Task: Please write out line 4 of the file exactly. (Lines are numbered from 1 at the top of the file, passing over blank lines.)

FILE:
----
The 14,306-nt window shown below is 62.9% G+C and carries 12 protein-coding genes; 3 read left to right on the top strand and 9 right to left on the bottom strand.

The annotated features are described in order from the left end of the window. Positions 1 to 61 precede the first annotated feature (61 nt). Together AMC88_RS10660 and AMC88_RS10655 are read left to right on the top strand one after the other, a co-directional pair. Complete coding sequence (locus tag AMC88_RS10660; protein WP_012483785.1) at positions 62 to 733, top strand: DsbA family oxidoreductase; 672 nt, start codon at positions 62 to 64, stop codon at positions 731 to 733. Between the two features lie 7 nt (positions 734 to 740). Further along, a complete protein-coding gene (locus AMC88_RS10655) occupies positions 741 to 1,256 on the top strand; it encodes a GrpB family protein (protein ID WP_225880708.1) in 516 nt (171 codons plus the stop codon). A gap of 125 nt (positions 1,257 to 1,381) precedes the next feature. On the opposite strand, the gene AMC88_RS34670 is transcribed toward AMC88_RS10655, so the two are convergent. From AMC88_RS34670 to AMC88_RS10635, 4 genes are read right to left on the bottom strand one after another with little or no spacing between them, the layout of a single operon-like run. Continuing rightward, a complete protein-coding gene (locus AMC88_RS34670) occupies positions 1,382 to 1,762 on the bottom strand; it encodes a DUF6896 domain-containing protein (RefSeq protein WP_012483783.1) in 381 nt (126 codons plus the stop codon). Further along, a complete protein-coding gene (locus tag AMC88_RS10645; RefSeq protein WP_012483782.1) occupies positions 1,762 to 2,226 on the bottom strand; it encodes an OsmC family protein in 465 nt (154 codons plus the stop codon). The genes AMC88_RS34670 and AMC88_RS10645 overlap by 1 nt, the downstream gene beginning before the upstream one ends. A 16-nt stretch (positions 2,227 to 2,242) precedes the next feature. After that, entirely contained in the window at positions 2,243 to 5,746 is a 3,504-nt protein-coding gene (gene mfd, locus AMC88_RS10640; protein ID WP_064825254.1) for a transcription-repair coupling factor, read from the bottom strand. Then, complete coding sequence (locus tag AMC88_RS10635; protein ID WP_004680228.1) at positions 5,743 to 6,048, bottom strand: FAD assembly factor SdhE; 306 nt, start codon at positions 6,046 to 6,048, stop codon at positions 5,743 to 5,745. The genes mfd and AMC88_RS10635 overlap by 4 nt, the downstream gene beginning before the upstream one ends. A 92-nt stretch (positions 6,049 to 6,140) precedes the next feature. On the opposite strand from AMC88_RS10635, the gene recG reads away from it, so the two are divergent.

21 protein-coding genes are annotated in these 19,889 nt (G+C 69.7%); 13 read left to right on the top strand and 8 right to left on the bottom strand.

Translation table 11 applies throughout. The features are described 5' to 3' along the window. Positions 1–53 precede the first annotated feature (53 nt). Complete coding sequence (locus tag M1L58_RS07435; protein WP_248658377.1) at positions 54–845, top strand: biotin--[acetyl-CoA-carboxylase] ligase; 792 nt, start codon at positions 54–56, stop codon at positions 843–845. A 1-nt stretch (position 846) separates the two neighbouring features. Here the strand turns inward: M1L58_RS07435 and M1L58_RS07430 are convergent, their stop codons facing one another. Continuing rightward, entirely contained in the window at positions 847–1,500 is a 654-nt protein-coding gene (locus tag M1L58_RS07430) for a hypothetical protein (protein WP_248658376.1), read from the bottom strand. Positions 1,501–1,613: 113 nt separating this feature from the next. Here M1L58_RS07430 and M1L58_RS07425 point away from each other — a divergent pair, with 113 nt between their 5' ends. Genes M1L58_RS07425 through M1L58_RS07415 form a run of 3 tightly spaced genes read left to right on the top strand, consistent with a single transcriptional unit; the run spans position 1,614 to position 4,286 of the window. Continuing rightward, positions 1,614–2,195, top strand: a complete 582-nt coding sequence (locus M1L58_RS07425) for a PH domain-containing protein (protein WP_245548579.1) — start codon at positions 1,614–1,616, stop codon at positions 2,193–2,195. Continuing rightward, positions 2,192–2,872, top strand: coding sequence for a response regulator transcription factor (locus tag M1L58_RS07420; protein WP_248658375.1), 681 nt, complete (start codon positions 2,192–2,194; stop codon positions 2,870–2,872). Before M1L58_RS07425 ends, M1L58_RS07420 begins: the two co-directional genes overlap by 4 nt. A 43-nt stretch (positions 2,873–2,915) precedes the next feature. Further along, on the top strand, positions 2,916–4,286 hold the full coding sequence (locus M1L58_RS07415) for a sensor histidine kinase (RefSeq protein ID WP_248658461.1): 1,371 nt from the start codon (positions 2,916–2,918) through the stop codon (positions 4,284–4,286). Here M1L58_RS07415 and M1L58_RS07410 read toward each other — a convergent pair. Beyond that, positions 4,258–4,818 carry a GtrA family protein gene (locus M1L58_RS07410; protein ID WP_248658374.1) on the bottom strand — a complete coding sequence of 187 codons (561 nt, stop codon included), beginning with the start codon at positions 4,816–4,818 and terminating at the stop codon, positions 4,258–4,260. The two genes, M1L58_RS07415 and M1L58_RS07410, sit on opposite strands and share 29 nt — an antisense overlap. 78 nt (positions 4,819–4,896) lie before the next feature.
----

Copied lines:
Translation table 11 applies throughout. The features are described 5' to 3' along the window. Positions 1–53 precede the first annotated feature (53 nt). Complete coding sequence (locus tag M1L58_RS07435; protein WP_248658377.1) at positions 54–845, top strand: biotin--[acetyl-CoA-carboxylase] ligase; 792 nt, start codon at positions 54–56, stop codon at positions 843–845. A 1-nt stretch (position 846) separates the two neighbouring features. Here the strand turns inward: M1L58_RS07435 and M1L58_RS07430 are convergent, their stop codons facing one another. Continuing rightward, entirely contained in the window at positions 847–1,500 is a 654-nt protein-coding gene (locus tag M1L58_RS07430) for a hypothetical protein (protein WP_248658376.1), read from the bottom strand. Positions 1,501–1,613: 113 nt separating this feature from the next. Here M1L58_RS07430 and M1L58_RS07425 point away from each other — a divergent pair, with 113 nt between their 5' ends. Genes M1L58_RS07425 through M1L58_RS07415 form a run of 3 tightly spaced genes read left to right on the top strand, consistent with a single transcriptional unit; the run spans position 1,614 to position 4,286 of the window. Continuing rightward, positions 1,614–2,195, top strand: a complete 582-nt coding sequence (locus M1L58_RS07425) for a PH domain-containing protein (protein WP_245548579.1) — start codon at positions 1,614–1,616, stop codon at positions 2,193–2,195. Continuing rightward, positions 2,192–2,872, top strand: coding sequence for a response regulator transcription factor (locus tag M1L58_RS07420; protein WP_248658375.1), 681 nt, complete (start codon positions 2,192–2,194; stop codon positions 2,870–2,872). Before M1L58_RS07425 ends, M1L58_RS07420 begins: the two co-directional genes overlap by 4 nt. A 43-nt stretch (positions 2,873–2,915) precedes the next feature. Further along, on the top strand, positions 2,916–4,286 hold the full coding sequence (locus M1L58_RS07415) for a sensor histidine kinase (RefSeq protein ID WP_248658461.1): 1,371 nt from the start codon (positions 2,916–2,918) through the stop codon (positions 4,284–4,286). Here M1L58_RS07415 and M1L58_RS07410 read toward each other — a convergent pair. Beyond that, positions 4,258–4,818 carry a GtrA family protein gene (locus M1L58_RS07410; protein ID WP_248658374.1) on the bottom strand — a complete coding sequence of 187 codons (561 nt, stop codon included), beginning with the start codon at positions 4,816–4,818 and terminating at the stop codon, positions 4,258–4,260. The two genes, M1L58_RS07415 and M1L58_RS07410, sit on opposite strands and share 29 nt — an antisense overlap. 78 nt (positions 4,819–4,896) lie before the next feature.